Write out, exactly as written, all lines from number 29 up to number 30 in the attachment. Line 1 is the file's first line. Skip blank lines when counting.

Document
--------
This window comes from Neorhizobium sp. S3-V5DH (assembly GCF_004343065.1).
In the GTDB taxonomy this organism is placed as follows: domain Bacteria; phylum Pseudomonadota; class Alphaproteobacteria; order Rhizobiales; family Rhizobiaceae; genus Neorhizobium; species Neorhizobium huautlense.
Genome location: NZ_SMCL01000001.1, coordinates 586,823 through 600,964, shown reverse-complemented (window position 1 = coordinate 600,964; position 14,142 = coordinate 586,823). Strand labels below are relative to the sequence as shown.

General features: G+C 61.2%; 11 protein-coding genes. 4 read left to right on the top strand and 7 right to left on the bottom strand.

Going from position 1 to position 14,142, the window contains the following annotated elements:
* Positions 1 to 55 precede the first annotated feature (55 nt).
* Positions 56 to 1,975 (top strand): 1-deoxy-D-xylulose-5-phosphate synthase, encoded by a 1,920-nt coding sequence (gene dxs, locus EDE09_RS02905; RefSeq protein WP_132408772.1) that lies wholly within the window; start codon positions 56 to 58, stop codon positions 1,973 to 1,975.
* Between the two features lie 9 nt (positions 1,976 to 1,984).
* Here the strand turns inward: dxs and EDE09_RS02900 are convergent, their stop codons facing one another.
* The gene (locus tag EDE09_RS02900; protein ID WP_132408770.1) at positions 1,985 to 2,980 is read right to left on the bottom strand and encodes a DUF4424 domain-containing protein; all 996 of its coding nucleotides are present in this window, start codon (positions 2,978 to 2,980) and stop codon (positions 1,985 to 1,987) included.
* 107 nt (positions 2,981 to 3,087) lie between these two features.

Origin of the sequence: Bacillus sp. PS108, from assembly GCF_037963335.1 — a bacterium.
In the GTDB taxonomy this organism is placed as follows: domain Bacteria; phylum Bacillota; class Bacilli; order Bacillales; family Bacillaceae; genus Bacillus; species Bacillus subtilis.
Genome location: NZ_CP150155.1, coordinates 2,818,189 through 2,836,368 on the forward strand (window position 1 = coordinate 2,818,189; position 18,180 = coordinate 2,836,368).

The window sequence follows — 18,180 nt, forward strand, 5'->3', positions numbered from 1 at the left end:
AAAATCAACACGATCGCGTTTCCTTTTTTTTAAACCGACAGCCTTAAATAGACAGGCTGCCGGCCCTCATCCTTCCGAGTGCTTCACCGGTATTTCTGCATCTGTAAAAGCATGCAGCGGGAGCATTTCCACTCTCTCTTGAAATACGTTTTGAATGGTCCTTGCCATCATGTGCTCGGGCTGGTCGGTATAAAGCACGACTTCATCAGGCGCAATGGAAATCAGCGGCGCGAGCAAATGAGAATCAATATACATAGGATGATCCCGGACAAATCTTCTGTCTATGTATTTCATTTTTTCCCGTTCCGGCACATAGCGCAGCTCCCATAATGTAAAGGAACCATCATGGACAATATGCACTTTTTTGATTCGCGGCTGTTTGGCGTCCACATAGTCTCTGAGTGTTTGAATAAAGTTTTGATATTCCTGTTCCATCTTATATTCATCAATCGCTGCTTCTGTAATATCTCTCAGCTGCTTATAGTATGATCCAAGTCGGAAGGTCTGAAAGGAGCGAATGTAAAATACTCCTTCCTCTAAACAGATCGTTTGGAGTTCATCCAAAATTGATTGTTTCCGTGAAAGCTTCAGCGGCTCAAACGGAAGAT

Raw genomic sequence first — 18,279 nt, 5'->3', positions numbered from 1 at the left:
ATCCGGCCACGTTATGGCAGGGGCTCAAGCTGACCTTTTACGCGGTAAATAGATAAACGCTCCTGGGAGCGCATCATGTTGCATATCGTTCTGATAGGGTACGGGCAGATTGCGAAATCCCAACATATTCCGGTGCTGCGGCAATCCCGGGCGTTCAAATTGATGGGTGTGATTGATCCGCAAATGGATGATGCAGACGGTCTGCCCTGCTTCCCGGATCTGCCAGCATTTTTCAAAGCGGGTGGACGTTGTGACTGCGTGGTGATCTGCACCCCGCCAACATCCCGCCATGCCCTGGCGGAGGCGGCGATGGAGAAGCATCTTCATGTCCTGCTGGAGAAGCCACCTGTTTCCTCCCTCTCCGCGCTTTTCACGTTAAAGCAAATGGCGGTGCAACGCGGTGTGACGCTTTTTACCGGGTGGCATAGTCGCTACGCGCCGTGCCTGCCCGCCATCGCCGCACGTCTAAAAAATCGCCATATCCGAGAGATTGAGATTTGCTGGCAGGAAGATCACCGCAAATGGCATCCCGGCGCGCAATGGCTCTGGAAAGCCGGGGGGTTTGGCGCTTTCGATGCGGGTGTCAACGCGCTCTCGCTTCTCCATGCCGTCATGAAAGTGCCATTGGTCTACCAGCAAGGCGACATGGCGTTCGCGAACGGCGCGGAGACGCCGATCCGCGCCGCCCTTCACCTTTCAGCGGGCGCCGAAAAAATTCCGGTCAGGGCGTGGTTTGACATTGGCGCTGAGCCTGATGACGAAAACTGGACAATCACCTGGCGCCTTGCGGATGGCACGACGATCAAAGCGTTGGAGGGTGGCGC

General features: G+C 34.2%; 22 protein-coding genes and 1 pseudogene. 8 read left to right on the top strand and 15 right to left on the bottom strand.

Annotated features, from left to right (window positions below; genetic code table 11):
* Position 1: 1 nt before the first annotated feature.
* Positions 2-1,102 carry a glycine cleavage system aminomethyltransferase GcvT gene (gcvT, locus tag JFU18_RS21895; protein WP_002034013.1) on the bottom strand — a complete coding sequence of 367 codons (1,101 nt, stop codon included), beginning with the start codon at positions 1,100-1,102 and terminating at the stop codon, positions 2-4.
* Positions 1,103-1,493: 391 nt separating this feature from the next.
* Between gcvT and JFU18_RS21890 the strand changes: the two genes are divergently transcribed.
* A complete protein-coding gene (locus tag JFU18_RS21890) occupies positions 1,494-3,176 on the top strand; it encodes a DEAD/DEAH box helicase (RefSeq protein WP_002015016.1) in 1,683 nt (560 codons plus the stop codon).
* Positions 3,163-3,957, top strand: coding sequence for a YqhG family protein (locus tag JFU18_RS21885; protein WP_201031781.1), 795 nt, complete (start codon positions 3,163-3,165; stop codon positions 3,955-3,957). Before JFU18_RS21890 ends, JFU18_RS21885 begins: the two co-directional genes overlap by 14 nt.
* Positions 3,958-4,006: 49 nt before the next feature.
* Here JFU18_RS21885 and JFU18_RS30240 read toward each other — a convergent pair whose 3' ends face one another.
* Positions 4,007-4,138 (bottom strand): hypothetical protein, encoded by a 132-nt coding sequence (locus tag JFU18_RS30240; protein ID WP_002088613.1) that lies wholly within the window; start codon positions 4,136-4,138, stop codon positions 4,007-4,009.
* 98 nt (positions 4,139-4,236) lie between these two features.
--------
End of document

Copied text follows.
* Positions 4,007-4,138 (bottom strand): hypothetical protein, encoded by a 132-nt coding sequence (locus tag JFU18_RS30240; protein ID WP_002088613.1) that lies wholly within the window; start codon positions 4,136-4,138, stop codon positions 4,007-4,009.
* 98 nt (positions 4,139-4,236) lie between these two features.